We usually think of a "spiritual path" as one that will lead us to peace and harmony, to serenity and contentment. Dealing with the pressures of daily life, from the emotional to the financial, as well as the demands and challenges of the world in the hyped up, super-techno 21st century, we look to religion and spirituality for comfort and guidance. Whether we belong to a church or synagogue, or follow any formal religious belief, many of us practice disciplines like yoga and meditation, or take workshops and go on retreats seeking enlightenment as well as greater balance in life, a deeper well-being.
Any serious practitioner knows that such hopes are often met, to a greater or lesser degree; yet we sometimes fall into a kind of spiritual complacency, an illusion that religion or spirituality is by nature a source of solace. We forget that sometimes, in the wise words of an old Yiddish proverb, "God is an earthquake, not an uncle."
What provoked these thoughts was the observation of a psychiatrist on dealing with patients who have extraordinary religious experiences, such as seeing "visions" or hearing "voices." Monica Grygiel, a psychiatrist described in a New York Times article as "a person of faith," said that "...I experience my great poverty before the Mystery perceived in the religious experience. My hope is that I will not destroy the patient's extraordinary experience, but help him or her integrate it into the rest of life as harmoniously as possible."
I admire as well as respect Dr. Grygiel's humility in the face of "mystery." It is a welcome relief from the former dismissive attitude of orthodox psychiatry to anything religious, an attitude established by Freud when he wrote about the subject in "The Future of an Illusion." In 1994, The American Psychiatric Association officially declared that religious or spiritual experience was a normal part of life, and more therapists are dealing with it from such a perspective.
Despite the benevolence and good intention of Dr. Grygiel's attitude, I wonder if spiritual experience can always be "integrated" into one's life, especially in a way that's "harmonious." How would the Maid of Orleans have integrated into the rest of her life in a harmonious way the voices she heard that told her to put on armor and lead her country into battle? Her father had wanted her to stay home, which surely would have been a more "harmonious" course to take. But Joan listened to the voices and led France to its very identity as a nation.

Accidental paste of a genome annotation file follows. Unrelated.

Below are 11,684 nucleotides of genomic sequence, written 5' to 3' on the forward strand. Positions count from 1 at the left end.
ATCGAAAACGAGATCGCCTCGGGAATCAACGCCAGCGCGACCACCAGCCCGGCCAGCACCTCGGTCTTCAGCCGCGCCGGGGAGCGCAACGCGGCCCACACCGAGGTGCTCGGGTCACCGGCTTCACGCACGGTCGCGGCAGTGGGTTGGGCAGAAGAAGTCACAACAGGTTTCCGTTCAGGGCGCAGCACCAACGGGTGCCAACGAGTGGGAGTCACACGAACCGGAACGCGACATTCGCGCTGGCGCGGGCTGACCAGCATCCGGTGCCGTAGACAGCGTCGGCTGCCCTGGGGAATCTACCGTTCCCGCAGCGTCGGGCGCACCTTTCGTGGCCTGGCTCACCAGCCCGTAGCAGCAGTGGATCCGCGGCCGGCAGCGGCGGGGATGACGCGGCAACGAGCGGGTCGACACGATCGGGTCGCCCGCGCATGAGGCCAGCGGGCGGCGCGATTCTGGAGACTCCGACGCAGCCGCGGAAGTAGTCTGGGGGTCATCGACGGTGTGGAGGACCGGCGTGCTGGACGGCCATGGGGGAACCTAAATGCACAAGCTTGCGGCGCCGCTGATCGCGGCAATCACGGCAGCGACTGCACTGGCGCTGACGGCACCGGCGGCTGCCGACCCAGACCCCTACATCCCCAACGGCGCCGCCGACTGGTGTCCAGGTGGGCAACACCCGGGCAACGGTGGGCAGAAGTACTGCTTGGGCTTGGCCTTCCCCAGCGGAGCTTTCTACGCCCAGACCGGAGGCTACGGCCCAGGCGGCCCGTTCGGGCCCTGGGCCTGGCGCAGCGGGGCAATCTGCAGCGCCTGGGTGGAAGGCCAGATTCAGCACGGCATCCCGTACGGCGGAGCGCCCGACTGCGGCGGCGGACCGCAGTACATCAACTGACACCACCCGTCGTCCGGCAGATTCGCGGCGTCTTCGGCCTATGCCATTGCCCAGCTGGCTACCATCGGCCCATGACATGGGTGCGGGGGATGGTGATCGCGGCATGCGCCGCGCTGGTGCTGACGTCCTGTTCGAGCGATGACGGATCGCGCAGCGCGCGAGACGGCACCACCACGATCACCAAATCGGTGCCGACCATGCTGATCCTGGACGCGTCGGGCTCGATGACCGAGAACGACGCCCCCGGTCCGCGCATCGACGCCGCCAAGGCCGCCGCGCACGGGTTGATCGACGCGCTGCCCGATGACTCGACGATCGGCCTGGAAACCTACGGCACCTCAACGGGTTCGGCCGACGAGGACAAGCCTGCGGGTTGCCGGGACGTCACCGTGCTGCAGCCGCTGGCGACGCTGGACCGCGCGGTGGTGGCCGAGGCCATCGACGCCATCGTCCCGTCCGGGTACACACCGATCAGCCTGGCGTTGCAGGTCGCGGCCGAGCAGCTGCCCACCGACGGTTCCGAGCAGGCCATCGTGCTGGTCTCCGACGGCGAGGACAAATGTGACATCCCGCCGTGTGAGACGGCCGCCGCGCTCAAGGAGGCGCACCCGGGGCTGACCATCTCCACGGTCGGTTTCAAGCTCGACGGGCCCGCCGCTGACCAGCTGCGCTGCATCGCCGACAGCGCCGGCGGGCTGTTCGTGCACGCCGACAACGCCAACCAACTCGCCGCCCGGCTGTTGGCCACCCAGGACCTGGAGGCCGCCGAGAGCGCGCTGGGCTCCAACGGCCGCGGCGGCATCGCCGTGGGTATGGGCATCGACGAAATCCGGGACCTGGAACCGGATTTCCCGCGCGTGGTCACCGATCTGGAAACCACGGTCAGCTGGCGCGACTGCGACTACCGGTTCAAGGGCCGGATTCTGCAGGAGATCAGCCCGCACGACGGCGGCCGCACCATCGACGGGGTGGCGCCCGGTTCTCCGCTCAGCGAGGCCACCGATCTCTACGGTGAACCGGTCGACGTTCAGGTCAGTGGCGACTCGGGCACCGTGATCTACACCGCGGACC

What advice would the therapist have given Joan of Arc when she was brought before church officials who feared her power and influence and demanded she deny her voices or be burned at the stake as a heretic? Surely denial would have been the most prudent course, the chance to return to her own village as she wished to do and live the rest of her days "harmoniously." Yet she could not deny the voices, the very source of her greatness, her identity not only to herself but also, as it turned out, to European history.
What would the good psychiatrist have said to the young man named Francis in the town of Assisi who also began to hear voices? In "Francis: The Journey and The Dream," Father Murray Bodo writes of "the patterns of highs and lows" in the life of the future saint. Perhaps he was bipolar. Wouldn't he today be prescribed some mood-altering drug after reporting he had kissed a leper? A voice told him to leave the papal armies he had joined and return home, where he was scorned and branded a coward. He heard the voice of Christ and begged in the streets, stripping off his clothes, wanting to give all to the poor. Surely any good psychiatrist would have pointed out that he could be a good Christian and even serve the poor in a more conventional way, a way that could be integrated more harmoniously into his life. Yet the safer course would not have led to the work that made him one of the most beloved and inspiring of all the saints.
People hear voices in our town time, too--and not just schizophrenics and the mentally disturbed. After four children were murdered in the bombing of a Black church in Alabama by racists trying to stop the burgeoning civil rights movement, Dr. Martin Luther King wondered if he should carry on the fight, if the death of innocent children was worth it. He got on his knees in his kitchen and prayed for answers, and he heard the voice of Jesus, telling him to go on, to continue his work. Surely he could have soft-pedaled his work, pulled back a bit, as so many wanted him to do. But he obeyed the voice and took the path that led to his own assassination, yet altered the course of history.